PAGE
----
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Is Boarding School Right for your Child?

By: Jonathan Milward - Updated: 12 Oct 2010 | comments*Discuss
 
Boarding School Child Distance Travel

At boarding school, a child spends their formative years living in a boarding house alongside their fellow pupils, where they will be cared for by specially appointed staff. The 3 different types of boarding available are weekly boarding, where you child will go home at weekends, full boarding, where a student will only retrn home in school holidays, or day boarding for those whose parents work long hours and wish to have their child eat breakfast and dinner at school but return home in the evenings. This gives you plenty of choice when deciding if boarding is right for you and your child.

What To Expect in a Typical Boarding House

For younger students, dormitories or 'dorms' will typically sleep 4 or more children either in single beds or more often in bunk beds. Older students are often provided with study bedrooms, which sleep just two people or can even be private in some schools. These study bedrooms come complete with a desk in order to carry out school work in peace and quiet. Within the boarding house there will often be a dining room, in which students will have breakfast, lunch and dinner with all other boarders and members of staff. There will be a common room, or several of them, where students can ‘hang out’ and relax with children of their own age, often with a television and their own kitchen facilities if they wish to prepare snacks or make cups of tea.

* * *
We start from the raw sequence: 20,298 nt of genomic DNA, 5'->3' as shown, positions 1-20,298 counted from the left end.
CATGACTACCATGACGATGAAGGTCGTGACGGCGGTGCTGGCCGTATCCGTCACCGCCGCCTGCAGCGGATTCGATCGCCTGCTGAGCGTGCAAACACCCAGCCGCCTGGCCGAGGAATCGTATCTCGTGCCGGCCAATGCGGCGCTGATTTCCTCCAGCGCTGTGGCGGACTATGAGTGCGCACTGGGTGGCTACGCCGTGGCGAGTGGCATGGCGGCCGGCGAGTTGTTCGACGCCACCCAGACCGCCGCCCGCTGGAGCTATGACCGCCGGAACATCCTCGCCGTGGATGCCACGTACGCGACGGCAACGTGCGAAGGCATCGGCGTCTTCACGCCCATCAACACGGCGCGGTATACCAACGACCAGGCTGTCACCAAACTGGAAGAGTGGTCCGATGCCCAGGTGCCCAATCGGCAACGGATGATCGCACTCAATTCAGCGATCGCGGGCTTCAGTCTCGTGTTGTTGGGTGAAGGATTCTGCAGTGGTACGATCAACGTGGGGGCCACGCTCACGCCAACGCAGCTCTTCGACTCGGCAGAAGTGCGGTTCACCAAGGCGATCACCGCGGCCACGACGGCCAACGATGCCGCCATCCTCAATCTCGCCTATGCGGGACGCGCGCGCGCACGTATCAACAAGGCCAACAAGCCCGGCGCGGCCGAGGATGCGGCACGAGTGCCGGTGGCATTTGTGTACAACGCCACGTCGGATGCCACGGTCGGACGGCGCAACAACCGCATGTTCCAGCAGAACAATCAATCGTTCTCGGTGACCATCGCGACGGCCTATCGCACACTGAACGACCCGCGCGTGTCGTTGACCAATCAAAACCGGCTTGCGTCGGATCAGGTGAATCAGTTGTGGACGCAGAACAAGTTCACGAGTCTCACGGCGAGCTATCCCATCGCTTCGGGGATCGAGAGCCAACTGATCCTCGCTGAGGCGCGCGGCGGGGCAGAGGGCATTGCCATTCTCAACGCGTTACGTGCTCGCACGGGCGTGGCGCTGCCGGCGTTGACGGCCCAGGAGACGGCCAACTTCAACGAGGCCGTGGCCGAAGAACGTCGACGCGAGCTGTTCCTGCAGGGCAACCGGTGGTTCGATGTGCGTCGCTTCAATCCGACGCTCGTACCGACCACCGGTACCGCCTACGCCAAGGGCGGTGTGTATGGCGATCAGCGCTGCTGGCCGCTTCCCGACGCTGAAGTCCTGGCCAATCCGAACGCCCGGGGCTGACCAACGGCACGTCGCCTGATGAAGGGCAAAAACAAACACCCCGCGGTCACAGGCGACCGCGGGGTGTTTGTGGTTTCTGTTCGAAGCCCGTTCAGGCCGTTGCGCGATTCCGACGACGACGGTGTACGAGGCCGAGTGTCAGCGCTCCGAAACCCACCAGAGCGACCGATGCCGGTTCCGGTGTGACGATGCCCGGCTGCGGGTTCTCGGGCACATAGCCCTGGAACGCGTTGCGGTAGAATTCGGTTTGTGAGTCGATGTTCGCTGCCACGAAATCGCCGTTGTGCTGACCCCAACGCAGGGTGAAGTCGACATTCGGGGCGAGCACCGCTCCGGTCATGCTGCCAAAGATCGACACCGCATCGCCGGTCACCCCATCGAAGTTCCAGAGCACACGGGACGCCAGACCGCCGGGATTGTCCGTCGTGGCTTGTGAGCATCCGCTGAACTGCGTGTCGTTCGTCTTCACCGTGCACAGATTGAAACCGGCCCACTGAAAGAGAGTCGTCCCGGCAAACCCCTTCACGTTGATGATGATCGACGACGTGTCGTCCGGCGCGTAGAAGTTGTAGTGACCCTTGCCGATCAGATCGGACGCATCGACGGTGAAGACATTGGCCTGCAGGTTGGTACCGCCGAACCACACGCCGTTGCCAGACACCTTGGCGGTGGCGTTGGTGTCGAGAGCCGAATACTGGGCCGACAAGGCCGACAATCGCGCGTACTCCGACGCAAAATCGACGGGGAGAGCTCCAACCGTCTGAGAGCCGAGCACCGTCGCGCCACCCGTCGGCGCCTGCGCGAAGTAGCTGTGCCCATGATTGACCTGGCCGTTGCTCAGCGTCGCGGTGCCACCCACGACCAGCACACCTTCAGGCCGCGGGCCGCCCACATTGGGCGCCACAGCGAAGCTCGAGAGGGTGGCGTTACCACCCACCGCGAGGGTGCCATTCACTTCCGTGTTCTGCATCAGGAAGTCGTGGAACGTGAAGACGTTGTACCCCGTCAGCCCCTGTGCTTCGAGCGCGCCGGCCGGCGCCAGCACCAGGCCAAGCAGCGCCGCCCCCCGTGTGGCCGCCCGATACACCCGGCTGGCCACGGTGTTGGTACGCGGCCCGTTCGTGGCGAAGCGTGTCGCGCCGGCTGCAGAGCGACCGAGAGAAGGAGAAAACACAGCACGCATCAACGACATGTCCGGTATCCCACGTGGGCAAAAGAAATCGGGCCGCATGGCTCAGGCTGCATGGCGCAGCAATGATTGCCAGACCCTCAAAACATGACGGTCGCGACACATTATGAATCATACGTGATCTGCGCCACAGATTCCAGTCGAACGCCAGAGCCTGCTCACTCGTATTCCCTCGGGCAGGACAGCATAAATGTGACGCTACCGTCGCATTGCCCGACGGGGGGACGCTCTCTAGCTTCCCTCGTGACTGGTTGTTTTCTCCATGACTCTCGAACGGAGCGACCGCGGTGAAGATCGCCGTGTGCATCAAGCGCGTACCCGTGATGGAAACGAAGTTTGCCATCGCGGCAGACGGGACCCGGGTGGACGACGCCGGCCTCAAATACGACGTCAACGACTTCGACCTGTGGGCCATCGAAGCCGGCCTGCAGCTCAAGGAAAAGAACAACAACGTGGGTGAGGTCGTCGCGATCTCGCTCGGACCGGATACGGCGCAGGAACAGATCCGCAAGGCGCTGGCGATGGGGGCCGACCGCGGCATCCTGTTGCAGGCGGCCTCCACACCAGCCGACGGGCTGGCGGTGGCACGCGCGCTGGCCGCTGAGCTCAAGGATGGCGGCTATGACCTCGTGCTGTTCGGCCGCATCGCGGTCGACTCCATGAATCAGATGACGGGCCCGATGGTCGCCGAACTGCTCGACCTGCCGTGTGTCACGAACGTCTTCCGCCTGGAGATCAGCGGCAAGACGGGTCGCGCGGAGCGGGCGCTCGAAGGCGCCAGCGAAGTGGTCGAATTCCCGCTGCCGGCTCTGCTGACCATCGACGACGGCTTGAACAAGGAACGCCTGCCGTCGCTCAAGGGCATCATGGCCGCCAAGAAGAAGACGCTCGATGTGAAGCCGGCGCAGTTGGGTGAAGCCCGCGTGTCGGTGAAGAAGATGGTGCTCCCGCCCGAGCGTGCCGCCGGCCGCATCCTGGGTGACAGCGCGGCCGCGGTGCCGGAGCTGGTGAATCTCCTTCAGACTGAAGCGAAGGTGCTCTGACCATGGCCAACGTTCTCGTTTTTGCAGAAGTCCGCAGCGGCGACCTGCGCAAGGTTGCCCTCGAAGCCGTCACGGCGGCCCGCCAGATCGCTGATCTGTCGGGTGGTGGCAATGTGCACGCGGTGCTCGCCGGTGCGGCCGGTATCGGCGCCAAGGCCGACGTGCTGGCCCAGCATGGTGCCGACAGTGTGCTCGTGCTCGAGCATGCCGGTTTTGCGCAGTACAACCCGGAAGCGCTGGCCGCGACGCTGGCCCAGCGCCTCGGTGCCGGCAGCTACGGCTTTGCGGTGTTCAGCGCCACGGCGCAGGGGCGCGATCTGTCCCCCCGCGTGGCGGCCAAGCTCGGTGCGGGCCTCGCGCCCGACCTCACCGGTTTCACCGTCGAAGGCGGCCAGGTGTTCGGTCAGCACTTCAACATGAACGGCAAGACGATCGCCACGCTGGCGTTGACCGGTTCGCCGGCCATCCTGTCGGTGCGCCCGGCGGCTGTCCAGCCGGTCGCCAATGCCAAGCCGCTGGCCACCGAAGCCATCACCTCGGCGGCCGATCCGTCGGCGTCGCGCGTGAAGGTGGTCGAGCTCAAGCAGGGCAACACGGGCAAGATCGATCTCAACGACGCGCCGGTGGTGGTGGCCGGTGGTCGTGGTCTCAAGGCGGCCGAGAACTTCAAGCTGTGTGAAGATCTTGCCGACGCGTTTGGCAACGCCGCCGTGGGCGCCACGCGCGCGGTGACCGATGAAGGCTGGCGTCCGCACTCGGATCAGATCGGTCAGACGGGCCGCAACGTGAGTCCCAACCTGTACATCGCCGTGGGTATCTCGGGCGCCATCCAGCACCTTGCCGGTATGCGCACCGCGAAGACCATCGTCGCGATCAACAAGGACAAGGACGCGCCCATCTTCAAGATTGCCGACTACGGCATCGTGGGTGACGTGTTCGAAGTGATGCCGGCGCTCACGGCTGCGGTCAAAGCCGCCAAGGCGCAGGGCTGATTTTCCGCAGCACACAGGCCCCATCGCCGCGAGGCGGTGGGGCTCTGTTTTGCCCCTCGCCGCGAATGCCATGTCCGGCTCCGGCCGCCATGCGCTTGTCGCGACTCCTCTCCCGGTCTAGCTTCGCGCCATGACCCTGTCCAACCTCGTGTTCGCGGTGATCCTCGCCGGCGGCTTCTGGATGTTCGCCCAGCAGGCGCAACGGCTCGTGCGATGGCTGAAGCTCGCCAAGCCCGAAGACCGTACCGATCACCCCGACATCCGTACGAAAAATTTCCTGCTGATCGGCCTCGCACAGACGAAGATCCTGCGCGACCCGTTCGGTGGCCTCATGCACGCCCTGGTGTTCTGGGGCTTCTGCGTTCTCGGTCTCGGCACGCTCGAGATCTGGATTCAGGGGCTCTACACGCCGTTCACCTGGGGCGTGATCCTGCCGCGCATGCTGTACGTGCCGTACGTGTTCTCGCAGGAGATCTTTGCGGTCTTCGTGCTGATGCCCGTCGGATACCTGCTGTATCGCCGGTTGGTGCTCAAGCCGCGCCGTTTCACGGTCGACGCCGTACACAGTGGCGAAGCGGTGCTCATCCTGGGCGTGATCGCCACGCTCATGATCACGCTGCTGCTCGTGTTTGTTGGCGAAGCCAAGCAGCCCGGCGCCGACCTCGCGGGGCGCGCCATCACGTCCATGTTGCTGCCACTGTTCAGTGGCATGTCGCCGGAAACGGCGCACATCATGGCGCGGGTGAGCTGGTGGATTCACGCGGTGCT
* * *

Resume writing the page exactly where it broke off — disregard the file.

Things For Them to Look Forward To

There are many positive aspects for a child in a boarding school. Support from students and staff can be enhanced as a result of living so closely and spending so much time together. Friendships and bonds made in school can be long lasting as such a lot of growing up takes place side by side with fellow pupils. There is a great support system in place, not just from the staff, but from the presence of older and younger children. During stressful exam periods for example, a child can seek advice from older students who have been through the same problems in their previous years. Younger children will tend to look up to the older children, encouraging an awareness of social responsibility. Despite the ever present discipline in boarding school, there's also always the chance for a bit of harmless, good old fashioned mischief as well, and the importance of that should not be underestimated.

Things to Prepare For

When sending your child to boarding school there are some down sides that should be considered. For example, they are going to miss out on everyday home life with the family. The lack of parental guidance may mean that parent/child relationships change, as your role as a provider and a disciplinarian is no longer as apparent on a daily basis. Another aspect to think about is your child's level of freedom. In some ways they will have more freedom. You'll be less able to keep a close eye on your child, what they are up to on a daily basis and the sort of person they are becoming. In other ways their freedom will be more limited in boarding school. They cannot simply walk out of school and go into the nearest town without seeking permission, and signing in and out before and after each excursion. How easy this is for them or even if it's allowed at all will vary from school to school.

Considering whether or not to send your child to boarding school isn't a decision to be taken lightly. It's important to focus on their needs and desires and then find a school to match. The best boarding school will feel like a community, and it would be appropriate for your child to chat to long-term boarders when visiting schools, in order to gain more of a perspective.

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